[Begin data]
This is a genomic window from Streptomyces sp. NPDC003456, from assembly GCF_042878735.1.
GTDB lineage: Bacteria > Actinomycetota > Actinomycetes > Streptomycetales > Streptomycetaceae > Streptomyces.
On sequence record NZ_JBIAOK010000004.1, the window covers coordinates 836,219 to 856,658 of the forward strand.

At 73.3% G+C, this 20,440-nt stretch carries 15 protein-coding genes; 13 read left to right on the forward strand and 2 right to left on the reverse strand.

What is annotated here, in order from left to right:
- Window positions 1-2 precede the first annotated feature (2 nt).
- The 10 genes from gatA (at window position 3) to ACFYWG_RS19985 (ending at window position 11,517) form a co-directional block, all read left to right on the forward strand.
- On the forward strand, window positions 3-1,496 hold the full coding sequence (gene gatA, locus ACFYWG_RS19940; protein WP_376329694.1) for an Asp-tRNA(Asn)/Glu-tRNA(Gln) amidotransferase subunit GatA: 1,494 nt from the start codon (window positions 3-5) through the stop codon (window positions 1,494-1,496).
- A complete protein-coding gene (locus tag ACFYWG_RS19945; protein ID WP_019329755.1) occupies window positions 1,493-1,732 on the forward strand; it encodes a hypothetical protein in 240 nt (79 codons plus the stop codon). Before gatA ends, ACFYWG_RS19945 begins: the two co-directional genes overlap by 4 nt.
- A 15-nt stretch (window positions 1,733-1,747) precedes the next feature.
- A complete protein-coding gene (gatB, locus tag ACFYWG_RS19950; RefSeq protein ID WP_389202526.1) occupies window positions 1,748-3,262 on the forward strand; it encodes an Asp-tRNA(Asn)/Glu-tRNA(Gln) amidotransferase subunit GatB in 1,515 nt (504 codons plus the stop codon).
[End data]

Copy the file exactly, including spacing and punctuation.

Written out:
This is a genomic window from Streptomyces sp. NPDC003456, from assembly GCF_042878735.1.
GTDB lineage: Bacteria > Actinomycetota > Actinomycetes > Streptomycetales > Streptomycetaceae > Streptomyces.
On sequence record NZ_JBIAOK010000004.1, the window covers coordinates 836,219 to 856,658 of the forward strand.

At 73.3% G+C, this 20,440-nt stretch carries 15 protein-coding genes; 13 read left to right on the forward strand and 2 right to left on the reverse strand.

What is annotated here, in order from left to right:
- Window positions 1-2 precede the first annotated feature (2 nt).
- The 10 genes from gatA (at window position 3) to ACFYWG_RS19985 (ending at window position 11,517) form a co-directional block, all read left to right on the forward strand.
- On the forward strand, window positions 3-1,496 hold the full coding sequence (gene gatA, locus ACFYWG_RS19940; protein WP_376329694.1) for an Asp-tRNA(Asn)/Glu-tRNA(Gln) amidotransferase subunit GatA: 1,494 nt from the start codon (window positions 3-5) through the stop codon (window positions 1,494-1,496).
- A complete protein-coding gene (locus tag ACFYWG_RS19945; protein ID WP_019329755.1) occupies window positions 1,493-1,732 on the forward strand; it encodes a hypothetical protein in 240 nt (79 codons plus the stop codon). Before gatA ends, ACFYWG_RS19945 begins: the two co-directional genes overlap by 4 nt.
- A 15-nt stretch (window positions 1,733-1,747) precedes the next feature.
- A complete protein-coding gene (gatB, locus tag ACFYWG_RS19950; RefSeq protein ID WP_389202526.1) occupies window positions 1,748-3,262 on the forward strand; it encodes an Asp-tRNA(Asn)/Glu-tRNA(Gln) amidotransferase subunit GatB in 1,515 nt (504 codons plus the stop codon).